Being Open With Clients

By: Adriana Nakamura



There are many times when a client’s expectations about the results they will get from our services are unrealistic. That’s why it’s our job as professionals to be open and honest with them from the start about what will work and what won’t. If we can communicate this way with each client, we can hopefully avoid misunderstandings, upset feelings, and having to spend valuable time fixing our own work.

Whenever I think about client expectations, I always remember a client I had in esthetician school. She was a sweet lady and was probably in her mid to late 80s. She came in for a brow tweeze and trim. As we went through her consultation form, I asked her about her expectations regarding her appointment that day. I had the feeling she didn’t want her brows overly arched or filled in, and I was right.

She said she just wanted a cleanup. She mentioned she never cleaned up her own brows anymore because she had difficulty seeing what she was doing. Great, expectations understood.

As I was about to start, she said she’d like me to tweeze any gray brow hairs I came across because she didn’t like them. Her brows, just like the hair on her head, were about 90% gray…I thought she was joking and laughed, but she was very serious. Silence. I stood there for what seemed like forever trying to think of a tactful way to say that if I tweezed all of her gray hairs she’d be left with nothing. I almost didn’t say anything. I thought about just doing what I could and ignoring her request.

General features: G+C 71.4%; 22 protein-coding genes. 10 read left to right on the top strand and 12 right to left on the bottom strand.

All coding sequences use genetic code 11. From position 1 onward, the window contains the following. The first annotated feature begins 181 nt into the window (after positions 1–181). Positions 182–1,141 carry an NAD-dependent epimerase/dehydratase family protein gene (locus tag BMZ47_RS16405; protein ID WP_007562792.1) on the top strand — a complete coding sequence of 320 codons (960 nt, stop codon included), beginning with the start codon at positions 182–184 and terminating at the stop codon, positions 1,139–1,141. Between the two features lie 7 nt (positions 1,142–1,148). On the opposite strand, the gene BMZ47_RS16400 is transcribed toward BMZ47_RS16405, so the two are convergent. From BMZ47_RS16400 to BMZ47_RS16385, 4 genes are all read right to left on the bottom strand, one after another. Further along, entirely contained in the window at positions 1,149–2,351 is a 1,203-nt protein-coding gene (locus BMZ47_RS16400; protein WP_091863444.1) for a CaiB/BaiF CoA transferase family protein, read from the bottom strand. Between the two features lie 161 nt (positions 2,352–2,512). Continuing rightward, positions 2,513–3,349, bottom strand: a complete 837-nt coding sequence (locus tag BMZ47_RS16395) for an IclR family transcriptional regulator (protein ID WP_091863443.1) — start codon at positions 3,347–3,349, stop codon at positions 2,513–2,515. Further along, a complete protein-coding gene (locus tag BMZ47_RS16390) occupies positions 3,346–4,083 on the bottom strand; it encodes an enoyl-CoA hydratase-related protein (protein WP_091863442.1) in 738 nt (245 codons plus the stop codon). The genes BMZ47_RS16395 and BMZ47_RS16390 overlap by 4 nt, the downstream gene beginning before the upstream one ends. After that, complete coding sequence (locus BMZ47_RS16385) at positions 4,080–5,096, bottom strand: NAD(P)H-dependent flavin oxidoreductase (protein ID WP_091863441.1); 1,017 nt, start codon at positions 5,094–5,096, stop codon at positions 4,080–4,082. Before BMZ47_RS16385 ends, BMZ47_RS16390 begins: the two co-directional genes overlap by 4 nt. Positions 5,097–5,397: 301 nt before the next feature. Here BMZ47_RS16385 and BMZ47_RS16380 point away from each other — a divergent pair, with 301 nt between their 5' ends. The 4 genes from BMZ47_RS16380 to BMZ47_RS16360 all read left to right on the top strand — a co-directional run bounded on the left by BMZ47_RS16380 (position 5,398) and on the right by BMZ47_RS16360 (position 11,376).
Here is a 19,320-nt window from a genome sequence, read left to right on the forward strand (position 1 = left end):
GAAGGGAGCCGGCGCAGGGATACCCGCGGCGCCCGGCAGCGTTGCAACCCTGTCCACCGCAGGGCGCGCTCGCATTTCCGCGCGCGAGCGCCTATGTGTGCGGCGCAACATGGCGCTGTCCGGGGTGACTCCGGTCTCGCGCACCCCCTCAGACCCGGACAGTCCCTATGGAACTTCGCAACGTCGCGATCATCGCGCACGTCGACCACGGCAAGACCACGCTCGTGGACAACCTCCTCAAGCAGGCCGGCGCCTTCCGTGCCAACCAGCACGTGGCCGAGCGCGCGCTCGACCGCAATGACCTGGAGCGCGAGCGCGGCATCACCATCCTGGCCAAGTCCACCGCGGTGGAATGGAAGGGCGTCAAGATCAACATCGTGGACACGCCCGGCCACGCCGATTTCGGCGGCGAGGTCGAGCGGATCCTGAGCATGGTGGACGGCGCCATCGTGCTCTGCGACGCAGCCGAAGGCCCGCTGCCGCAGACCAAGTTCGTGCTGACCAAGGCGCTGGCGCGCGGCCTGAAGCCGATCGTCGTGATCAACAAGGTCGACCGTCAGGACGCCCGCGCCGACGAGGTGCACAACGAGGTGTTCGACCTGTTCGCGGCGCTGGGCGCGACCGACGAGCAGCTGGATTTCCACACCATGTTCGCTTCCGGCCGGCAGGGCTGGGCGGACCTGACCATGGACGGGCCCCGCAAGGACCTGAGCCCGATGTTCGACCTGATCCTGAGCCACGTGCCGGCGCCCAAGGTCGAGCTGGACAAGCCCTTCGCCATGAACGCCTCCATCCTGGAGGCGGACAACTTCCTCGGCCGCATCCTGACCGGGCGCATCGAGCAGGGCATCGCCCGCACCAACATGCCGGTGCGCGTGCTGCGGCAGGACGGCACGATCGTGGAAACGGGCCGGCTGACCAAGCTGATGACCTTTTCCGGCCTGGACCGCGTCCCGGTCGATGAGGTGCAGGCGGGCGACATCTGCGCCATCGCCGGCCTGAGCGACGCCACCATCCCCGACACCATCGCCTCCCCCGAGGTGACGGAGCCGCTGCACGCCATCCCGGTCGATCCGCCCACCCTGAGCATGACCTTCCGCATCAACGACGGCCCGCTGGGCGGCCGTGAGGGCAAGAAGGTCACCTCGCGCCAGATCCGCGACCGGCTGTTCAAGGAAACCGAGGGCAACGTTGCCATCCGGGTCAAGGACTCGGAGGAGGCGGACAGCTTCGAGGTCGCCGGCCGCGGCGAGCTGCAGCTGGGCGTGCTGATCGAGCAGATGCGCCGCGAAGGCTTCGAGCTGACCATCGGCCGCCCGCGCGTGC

But I thought better of it because I knew she would say something about me not giving her what she wanted. I finally told her I wouldn’t be able to tweeze all her grays because if I did, there would be gaps in her brows. She was surprised (yes, she really was) because she genuinely didn’t think she had that many gray brow hairs. We eventually agreed that I would clean up and trim her brows, as well as tweeze just a few of the grays (she insisted).

If I had just given her what she wanted, it would have been a disaster. I think that experience was good for me. It helped me realize how important it is to be honest with clients. In the years that followed I encountered many similar situations. And with each one I was open with my client and gave them my honest, professional opinion regarding what they wanted to do—even if it was something they didn’t want to hear.

Being open and honest with your clients may be difficult at times but it’s necessary. Once you can do it with confidence, you will be in a much better position to give them the best service you possibly can.

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